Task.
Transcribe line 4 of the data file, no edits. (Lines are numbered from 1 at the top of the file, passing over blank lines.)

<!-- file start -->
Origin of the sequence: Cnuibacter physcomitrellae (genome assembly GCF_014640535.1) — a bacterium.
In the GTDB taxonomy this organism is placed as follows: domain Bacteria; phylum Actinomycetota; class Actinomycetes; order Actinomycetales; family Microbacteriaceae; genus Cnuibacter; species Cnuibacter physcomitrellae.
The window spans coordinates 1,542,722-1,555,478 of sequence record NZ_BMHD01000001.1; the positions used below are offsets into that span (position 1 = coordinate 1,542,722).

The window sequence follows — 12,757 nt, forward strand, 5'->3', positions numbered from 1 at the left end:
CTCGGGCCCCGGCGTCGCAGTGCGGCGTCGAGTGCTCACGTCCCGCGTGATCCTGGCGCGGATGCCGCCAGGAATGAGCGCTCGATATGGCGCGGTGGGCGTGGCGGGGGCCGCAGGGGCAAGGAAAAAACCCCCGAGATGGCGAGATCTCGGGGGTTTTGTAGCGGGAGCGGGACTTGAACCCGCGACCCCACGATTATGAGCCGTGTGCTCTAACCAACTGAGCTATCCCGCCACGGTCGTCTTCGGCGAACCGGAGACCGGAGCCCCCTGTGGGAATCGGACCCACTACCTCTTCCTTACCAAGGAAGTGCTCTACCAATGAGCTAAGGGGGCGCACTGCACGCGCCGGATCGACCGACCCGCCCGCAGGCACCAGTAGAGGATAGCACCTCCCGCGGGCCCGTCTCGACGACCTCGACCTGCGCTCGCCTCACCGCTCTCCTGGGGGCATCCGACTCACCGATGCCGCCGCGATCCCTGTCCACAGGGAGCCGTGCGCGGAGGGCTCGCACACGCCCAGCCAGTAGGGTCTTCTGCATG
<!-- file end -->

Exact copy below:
The window sequence follows — 12,757 nt, forward strand, 5'->3', positions numbered from 1 at the left end: